And We Might begin to comprehend Kierkegaard without the contradictory religious and spiritual implications and see what is truly philosophical outside the conventional ideological frame. But then again, to be in despair to be oneself can be very comfortable…one can nearly make a living being in despair even!

*

The Object of the Subject begins to mark out the space that The First Part of the Philosophical Hack breached.

Out so soon you won’t even know you were hiding in the closet.

And then you must summon a bravery that most never will have to come upon — until you do.

There is no reason; there is no spirit. Those become anachronisms and statues to nostalgia which thereby open the door to the future.

We are called now to step forth.

Excerpt From “The Object of the Subject: The Philosophical Hack, the Second Part”

The Modern mode is defined by transcendence. Despite the various eras of the scholarly historian, modernity is an annoyingly persistent overlying of transcendence upon existence by reason; always there is a positing of what cannot be proven onto what is apparent and what is religious in this regard is the assumption of what should be apparent by all parties. The atheist is annoyed with the theists, and vice versa. The farmer annoyed with the trader of finance, and vice versa. The regular person is annoyed with technology; the Silicon Valley tech-star cannot understand how technology is pointless. Key-shortcuts on computers are annoying and frustrating to some while wonderfully efficient to others. History was incorrect in this way, and history verifies the various points we wish to make in that way. Everywhere and at all times modernity brings in the transcendent aspect to be concerned with itself; the Wall Street wizard who relies upon her wits to make powerful business deals; the business owner who does yoga to allow him to center on what he has to do today to make and sell the best pastries; the dog walker who has to negotiate eight dogs down a busy city street and pick up after them. Transcendence brings the appearance of reality into focus by presenting us the conditions for existence, from the daily insistences and nuances of social interaction, to the great and deep physical discoveries of science, to the spiritual-magical fronts of consciousness and other planes of existence. Transcendence allows for it all to “be-there”, whether it be ‘only’ thoughts or the ‘actual’ world.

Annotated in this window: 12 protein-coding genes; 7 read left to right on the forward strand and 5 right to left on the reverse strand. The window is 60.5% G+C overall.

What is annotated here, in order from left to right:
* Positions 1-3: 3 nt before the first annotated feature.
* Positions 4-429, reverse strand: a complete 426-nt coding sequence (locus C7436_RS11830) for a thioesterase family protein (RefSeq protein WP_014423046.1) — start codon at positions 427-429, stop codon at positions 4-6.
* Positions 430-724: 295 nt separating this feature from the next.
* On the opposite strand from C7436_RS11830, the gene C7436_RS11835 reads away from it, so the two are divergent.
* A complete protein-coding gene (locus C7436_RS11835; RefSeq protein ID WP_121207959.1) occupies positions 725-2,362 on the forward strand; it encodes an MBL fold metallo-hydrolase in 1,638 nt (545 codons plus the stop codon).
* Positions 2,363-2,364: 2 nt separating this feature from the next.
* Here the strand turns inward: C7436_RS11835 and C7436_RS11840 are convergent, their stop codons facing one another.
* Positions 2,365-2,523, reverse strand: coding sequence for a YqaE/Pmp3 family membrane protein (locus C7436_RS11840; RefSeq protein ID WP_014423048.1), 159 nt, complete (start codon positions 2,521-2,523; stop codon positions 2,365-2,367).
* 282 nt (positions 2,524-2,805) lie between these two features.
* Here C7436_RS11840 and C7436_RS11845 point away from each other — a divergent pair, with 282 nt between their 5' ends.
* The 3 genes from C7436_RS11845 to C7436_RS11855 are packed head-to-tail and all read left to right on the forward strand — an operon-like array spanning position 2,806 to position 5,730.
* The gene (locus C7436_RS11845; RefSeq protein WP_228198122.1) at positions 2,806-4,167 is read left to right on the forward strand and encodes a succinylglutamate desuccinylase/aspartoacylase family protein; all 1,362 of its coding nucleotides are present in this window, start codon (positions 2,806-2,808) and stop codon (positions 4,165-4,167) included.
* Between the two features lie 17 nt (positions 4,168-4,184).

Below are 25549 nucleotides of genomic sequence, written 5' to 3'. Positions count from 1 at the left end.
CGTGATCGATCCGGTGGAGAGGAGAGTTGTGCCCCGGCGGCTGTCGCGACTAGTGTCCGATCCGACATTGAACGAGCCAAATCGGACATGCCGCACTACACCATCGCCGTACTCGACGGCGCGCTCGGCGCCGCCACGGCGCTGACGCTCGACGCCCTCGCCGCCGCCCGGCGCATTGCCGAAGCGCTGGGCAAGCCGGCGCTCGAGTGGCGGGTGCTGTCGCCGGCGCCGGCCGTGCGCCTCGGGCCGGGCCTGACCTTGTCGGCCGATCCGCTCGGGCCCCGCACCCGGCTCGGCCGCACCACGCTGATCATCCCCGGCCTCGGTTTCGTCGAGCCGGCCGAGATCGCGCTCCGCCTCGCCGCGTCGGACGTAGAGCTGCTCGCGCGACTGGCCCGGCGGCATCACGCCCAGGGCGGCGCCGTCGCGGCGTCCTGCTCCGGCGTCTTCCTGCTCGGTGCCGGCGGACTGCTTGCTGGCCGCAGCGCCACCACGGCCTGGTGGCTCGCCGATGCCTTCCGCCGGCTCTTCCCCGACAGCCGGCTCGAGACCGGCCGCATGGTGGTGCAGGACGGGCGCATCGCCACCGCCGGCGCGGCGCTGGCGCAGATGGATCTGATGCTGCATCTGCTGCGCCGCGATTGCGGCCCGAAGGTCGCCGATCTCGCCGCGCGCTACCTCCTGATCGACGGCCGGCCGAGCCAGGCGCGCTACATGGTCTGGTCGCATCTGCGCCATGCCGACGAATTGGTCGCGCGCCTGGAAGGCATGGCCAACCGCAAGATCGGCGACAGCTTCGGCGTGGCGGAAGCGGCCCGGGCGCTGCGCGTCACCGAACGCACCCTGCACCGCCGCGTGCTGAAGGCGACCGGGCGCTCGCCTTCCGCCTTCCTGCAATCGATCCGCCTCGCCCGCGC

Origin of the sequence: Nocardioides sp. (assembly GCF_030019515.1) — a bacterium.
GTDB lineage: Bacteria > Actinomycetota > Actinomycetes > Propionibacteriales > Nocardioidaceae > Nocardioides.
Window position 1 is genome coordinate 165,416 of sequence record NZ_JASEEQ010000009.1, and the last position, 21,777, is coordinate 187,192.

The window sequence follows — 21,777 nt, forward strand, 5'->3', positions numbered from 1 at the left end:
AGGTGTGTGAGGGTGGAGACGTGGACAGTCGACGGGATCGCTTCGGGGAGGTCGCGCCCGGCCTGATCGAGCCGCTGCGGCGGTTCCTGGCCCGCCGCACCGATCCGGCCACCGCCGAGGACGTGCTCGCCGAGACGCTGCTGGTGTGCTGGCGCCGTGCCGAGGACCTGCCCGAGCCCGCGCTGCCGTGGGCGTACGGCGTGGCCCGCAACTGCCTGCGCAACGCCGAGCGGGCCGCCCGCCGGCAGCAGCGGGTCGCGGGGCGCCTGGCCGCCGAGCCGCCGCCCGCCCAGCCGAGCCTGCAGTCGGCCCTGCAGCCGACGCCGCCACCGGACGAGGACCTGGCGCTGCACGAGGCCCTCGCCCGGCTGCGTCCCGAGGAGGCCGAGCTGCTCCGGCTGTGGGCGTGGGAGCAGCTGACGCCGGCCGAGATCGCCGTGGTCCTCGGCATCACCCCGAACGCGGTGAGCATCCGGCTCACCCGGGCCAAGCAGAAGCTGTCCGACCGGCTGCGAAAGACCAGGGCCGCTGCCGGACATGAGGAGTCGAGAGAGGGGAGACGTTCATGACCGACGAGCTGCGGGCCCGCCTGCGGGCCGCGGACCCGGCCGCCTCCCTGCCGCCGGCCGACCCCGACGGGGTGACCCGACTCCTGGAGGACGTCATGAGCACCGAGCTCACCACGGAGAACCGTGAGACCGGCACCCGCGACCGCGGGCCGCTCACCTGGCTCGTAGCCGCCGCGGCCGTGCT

—Cedric Nathaniel, The Object of the Subject — OUT OF YOUR MIND and into you hands…SOON !!the-subject-objects-prints
{Artwork from Society6 — https://society6.com/annalynnhammond}

The Object of the Subject

The Philosophical Hack: The Second Part.

We have decided that each part will have its own subtitle.

The First Part is called The Concluding Unscientific Postscript to Event.

The Second Part will be called The Object of the Subject.

OUT SOON!!!!

Interestingly enough, HERE is an essay that discusses one kind of correspondent yet opposite view of Cedric Nethaniel’s point. The perfect argued example of real correlation.

And, I think Cedric might say that by virtue of the fact that objects do not exist (a’la the linked essay) we have found exactly the object of the subject.